This lesson helps develop students' schema on water erosion in order to address the anchor question "How can people prevent or slow down wind or water from shaping the land?"
Through the act of discovery, following scientific practices, students synthesize this lab with supporting information, to create meaning for themselves.
The activity I am using is adopted from: Hands-On Earth Science Activities by Marvin N. Tolman (image)
ESS! - Make observations from media to construct an evidence-based account that Earth events can occur quickly or slowly.
Through observations via experimentation, students start to build a schema that Earth events, salty oceans and caves occur slowly.
ESS2 - Wind and water can change the shape of the land.
Through experimentation, students learn how moving water can dissolve and transport minerals, creating limestone caves and salty oceans.
Science Practices - Appendix F
- Planning and Carrying Investigations (SP 3)
Students set up an experiment to observe how moving water interacts with limestone and rock salt.
- Analyzing and interpreting Data (SP 4)
Teams review and share their observations to interpret how water makes caves and oceans salty.
Cross-cutting Concepts - Appendix G
- Cause and Effect (XC 2)
Students observe the effect of running water over limestone and rock salt. These observations are used to learn how some caves are formed and where most salt comes from in the oceans.
small pieces of limestone (check the local nursery, mason, or order on line); A local mason gave me sample pieces of limestone which I broke into smaller pieces
small water bottles with lids; one / team (river channel)
clear plastic container, the size of a butter margarine container (catch basin)
basters; one / team (used to send water down the river channel)
rainwater (or use tap water with added vinegar, to make it acidic)
containers for rainwater; one / table
small tubs (for the catch basin and river channel)
rubberbands (to prop up the river channel)
use a nail and poke holes in the water bottle lids
cut the bottom part of the water bottle off and save
break the limestone into small pieces
rinse the limestone with water
fill six small water bottles with rock salt and 6 with limestone (remember to place the lid on)
insert the bottom back onto the bottles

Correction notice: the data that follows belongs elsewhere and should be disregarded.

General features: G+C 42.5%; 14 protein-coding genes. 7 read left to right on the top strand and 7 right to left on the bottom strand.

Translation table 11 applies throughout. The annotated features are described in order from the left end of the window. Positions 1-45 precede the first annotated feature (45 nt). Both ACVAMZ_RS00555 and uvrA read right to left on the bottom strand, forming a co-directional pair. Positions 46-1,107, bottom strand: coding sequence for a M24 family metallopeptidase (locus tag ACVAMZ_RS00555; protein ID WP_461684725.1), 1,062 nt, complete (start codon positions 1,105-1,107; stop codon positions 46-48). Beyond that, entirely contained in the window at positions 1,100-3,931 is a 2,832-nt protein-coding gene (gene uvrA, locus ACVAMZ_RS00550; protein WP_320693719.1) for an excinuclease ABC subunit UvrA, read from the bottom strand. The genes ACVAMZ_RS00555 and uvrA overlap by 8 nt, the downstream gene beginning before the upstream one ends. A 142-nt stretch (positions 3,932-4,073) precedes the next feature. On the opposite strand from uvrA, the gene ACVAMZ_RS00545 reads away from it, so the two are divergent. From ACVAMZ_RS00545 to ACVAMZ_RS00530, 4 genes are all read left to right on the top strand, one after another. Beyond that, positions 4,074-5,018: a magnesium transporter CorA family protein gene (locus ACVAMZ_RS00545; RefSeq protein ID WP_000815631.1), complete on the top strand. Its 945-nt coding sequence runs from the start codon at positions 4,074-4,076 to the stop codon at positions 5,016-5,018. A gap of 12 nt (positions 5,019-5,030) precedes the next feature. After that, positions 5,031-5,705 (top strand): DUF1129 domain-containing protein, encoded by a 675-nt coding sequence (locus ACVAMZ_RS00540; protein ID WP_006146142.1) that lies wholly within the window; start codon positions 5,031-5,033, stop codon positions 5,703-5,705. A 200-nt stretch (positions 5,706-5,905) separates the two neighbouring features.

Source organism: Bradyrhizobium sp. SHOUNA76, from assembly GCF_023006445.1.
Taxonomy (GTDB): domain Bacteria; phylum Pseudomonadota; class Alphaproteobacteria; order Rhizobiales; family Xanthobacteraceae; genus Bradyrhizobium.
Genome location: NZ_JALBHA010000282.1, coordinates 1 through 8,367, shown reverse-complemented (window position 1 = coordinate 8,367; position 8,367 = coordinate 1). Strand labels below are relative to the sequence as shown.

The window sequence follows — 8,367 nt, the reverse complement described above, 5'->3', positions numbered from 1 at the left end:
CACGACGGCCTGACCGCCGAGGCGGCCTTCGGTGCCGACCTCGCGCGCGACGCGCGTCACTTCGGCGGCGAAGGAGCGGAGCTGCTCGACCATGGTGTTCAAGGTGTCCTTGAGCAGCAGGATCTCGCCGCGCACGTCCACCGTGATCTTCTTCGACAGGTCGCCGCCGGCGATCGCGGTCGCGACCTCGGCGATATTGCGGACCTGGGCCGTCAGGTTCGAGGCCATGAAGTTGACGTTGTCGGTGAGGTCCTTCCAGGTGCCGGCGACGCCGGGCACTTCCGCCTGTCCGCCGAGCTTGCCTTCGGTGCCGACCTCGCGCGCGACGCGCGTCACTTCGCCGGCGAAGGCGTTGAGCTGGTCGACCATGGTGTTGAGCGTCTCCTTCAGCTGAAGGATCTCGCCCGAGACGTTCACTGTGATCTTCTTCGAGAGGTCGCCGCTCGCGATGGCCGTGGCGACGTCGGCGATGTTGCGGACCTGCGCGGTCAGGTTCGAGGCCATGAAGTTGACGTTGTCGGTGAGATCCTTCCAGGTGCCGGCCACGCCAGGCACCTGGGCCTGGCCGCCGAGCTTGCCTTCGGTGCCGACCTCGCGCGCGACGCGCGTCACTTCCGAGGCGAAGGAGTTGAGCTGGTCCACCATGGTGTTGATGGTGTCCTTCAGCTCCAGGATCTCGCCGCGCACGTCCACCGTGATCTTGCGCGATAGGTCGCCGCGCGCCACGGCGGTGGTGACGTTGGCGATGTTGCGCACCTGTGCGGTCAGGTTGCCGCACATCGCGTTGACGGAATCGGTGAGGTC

copy the lab booklet; one book / student
The lab booklets are set up for rock salt or limestone since half the teams will be testing either rock salt or limestone. I set up teams so that a rock salt group sat across from a limestone group.
I chose to have each student write in a lab book to hold the individual accountable and to encourage him or her to be involved in all aspects of the lab. Students still performed the lab with a partner and discussed the lab.
fill 6 containers with water for teams to use
Lab Material for Each Team
water bottle with limestone pieces or rock salt
I start science with a question, usually written on the board. This provides an opportunity for students to consider today's topic before the lesson has officially begun.
Students know when they return from lunch, we meet on the rug to read our 'science question for the day'. I have established this routine with the kiddos to keep transition time short and effective and redirect student's attention back to content while allowing time for focused peer interaction.
Question for the Day: How does flowing water make some caves and oceans salty?
This is the question that I will use next time I do the lesson. I used the question below, but I did not feel like it connected to the lab as directly.
Question for the Day: How are some caves and oceans alike? I have pictures of caves and oceans next to the question.
Students read the question with me and then turn to a neighbor to discuss. After a couple of minutes, I signal for the kiddos' attention and call on volunteers to share their ideas.
I explain that they will be doing an experiment to see how running water, such as in a river or when rainwater flows down a mountain, could make oceans salty or caves.
I use the random sorter to make 12 teams. 6 teams will be using limestone and the other 6 will be using rock salt.
After I project the teams, I direct students to sit with their team member at their desks.
While teams organize their work space, I pass out the lab books, samples of limestone or rock salt and magnifying lenses.
I have set up the lab book so that students are working on one step of the scientific process at a time. This helps my students who can feel overwhelmed when seeing a lot of print at one time. It also helps to pace the lesson and to keep the students on the 'same page'.
I direct the teams to read the question and examine the rock salt or limestone under the magnifying lens. I encourage the students to discuss their ideas before writing their hypothesis.
After a couple of minutes, I signal for their attention.
I explain why they are testing limestone and rock salt. "Limestone is a common rock found in most regions of the world.
Rock salt has sodium which is a mineral found in granite, another common rock. So scientists, we can use the rock salt and limestone as our model of a mountain."